Canada will continue to closely follow the case against Israel at the International Court of Justice (ICJ), Foreign Minister Melanie Joly said Friday following an interim ruling that ordered Israel to do all it can to prevent death, destruction and any acts of genocide in Gaza.
The ruling did not order a ceasefire. It also called on Hamas to release hostages taken in its deadly Oct. 7 attack on Israel and represents a closely watched step in a legal process that could take years to fully play out.
“Canada supports the ICJ’s critical role in the peaceful settlement of disputes and its work in upholding the international rules-based order,” Joly said in a statement. “Our support for the ICJ does not mean that we accept the premise of the case brought by South Africa. It is for the ICJ to make a final decision on the case, which it has not done today. We continue to follow the case very closely.”
Joly and Prime Minister Justin Trudeau did not stop to answer reporters’ questions about the ruling on Parliament Hill.
Joly’s statement, issued hours after the ruling, repeated language previously used by the federal government that its critics have called “incomprehensible” in response to the case brought by South Africa that accuses Israel of committing genocide against Palestinians.
A federal government source previously told Global News the statements should not be interpreted to mean Canada is taking a definitive stance on whether it supports or dismisses South Africa’s case.
The highest court of the United Nations on Friday ordered six measures to limit casualties in the Gaza Strip and ensure the preservation of evidence as the court continues deeper probing of the allegation of genocide against the Palestinians. The final ruling is expected to take years.
Judges on the court ruled against Israel’s request to throw out the case brought by South Africa altogether.
The ruling amounted to a rebuke of Israel’s conduct in Gaza and added to mounting international pressure to halt the nearly four-month-old military offensive. Prime Minister Benjamin Netanyahu, who called the case “outrageous,” vowed to press on with the campaign against Hamas.
Israel’s ambassador in Canada said Friday the country has tried to limit casualties but cannot stop its fight with Hamas.
Get the latest National news.
Sent to your email, every day.
“Hamas inflicted the worst massacre on the Jewish people since the Second World War,” Iddo Moed told Global News.
“Hamas vowed to do this again and again and again. So we have to wage this war. We don’t have a choice. We are, however, doing as much as we can to alleviate the conditions of those who are suffering under this war.“
Mona Abuamara, chief representative of the Palestinian General Delegation in Canada, said the ruling is not the end of their efforts.
“We would have loved to see the court explicitly demand Israel end its hostilities against the defenceless people in Gaza. But, it was the second best option,” Abuamara said Friday.
Before Joly issued her statement, and after the ICJ’s ruling, Canadians for Justice and Peace in the Middle East called on the government to clearly state Ottawa’s position.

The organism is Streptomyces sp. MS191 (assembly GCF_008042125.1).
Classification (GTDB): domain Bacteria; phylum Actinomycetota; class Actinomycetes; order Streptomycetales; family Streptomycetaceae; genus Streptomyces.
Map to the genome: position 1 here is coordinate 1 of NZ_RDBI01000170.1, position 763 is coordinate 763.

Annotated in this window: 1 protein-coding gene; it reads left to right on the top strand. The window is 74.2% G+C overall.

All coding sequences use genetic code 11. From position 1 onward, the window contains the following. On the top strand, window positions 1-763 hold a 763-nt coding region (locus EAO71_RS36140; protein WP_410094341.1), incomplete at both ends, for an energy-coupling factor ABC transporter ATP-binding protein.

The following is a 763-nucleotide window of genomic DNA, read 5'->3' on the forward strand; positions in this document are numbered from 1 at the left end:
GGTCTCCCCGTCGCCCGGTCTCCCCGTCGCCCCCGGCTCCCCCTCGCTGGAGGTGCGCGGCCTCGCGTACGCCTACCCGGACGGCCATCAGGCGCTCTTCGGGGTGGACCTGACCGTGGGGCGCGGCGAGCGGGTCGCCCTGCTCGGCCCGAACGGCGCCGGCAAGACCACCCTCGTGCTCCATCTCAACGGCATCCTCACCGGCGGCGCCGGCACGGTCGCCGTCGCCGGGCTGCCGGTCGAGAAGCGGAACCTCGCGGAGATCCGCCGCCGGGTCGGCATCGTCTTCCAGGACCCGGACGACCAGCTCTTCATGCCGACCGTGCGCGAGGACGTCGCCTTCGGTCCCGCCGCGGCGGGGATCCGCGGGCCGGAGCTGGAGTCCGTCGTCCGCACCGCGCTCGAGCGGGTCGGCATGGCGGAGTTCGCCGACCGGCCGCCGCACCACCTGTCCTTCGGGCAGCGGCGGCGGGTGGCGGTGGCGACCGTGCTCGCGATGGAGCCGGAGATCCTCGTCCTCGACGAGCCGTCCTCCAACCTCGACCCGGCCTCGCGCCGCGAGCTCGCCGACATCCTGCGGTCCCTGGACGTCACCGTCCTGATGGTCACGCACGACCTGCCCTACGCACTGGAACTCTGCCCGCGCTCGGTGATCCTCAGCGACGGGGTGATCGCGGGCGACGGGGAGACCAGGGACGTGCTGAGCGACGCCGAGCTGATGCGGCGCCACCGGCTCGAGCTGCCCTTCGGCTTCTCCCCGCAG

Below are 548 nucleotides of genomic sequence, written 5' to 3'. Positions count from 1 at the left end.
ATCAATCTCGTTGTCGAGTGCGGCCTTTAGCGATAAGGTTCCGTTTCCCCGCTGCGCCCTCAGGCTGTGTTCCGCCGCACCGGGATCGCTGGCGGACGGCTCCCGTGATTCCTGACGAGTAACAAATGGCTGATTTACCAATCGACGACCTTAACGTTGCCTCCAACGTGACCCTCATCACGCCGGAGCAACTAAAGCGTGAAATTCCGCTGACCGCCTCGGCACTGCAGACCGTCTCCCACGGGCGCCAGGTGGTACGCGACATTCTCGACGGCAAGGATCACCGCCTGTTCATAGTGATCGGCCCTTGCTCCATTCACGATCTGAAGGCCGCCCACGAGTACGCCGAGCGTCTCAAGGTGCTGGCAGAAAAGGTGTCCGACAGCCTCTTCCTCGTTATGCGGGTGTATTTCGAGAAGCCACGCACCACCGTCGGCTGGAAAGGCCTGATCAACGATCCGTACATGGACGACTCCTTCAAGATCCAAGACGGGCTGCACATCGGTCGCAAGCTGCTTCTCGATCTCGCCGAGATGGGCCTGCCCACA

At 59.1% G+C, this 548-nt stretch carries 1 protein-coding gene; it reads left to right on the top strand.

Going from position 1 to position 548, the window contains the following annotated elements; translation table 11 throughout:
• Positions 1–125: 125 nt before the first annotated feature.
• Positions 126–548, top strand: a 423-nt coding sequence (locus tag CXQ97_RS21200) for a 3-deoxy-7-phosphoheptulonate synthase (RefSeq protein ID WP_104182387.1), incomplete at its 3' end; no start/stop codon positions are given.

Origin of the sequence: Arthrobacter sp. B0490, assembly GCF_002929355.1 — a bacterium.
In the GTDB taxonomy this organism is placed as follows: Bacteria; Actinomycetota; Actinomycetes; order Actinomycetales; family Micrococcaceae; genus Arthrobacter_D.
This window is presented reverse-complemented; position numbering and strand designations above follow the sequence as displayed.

“CJPME insists that Canada must now take a stand in support of the court’s ruling, following weeks of confusing and contradictory statements,” the pro-Palestinian group said in a statement.
The group later called Joly’s statement “shameful and inadequate.”
Human rights groups Amnesty International and Oxfam also urged Canada to take a stronger position on Friday, with Oxfam calling on Joly to suspend all arms transfers to Israel in response to the ICJ ruling.
Liberal MPs are divided on how Canada should respond.
Liberal MP Salma Zahid said Friday in Ottawa that she would first read the ICJ’s interim ruling, but said Canada must comply with all orders from the international court and bring other countries together to help respond to the humanitarian situation in the Gaza Strip.
Her colleague Anthony Housefather called South Africa’s case to the ICJ “baseless and insulting,” and said he believes the international tribunal sets the bar very low for deciding whether there is a possible case of genocide.
“Israel respects international law and Israel will continue to respect it,” the Montreal MP told reporters Friday.
Conservative leader Pierre Poilievre, whose party has rejected South Africa’s case as baseless, has called the language used by Joly and Trudeau on the ICJ case “incomprehensible.”
“You would need a linguist with a PhD and a magnifying glass to figure out the garble that comes out of the foreign minister and the prime minister on this question, because they’re deliberately giving answers that no one can comprehend,” he told reporters in West Vancouver earlier this month.
Many of Canada’s allies, including the United States, have also dismissed South Africa’s claims of genocide in Gaza.
Israel’s military offensive in Gaza has destroyed large parts of the Palestinian enclave and killed more than 26,000 people, according to the Hamas-run health ministry, which doesn’t differentiate between Hamas fighters and civilians.
The offensive came in response to Hamas’ attacks on Israel on Oct. 7, which Israel says killed roughly 1,200 people.
South Africa has said while it condemns Hamas for its attacks, there is no justification for the scale of Israel’s response in Gaza.
— With files from the Canadian Press
© 2024 Global News, a division of Corus Entertainment Inc.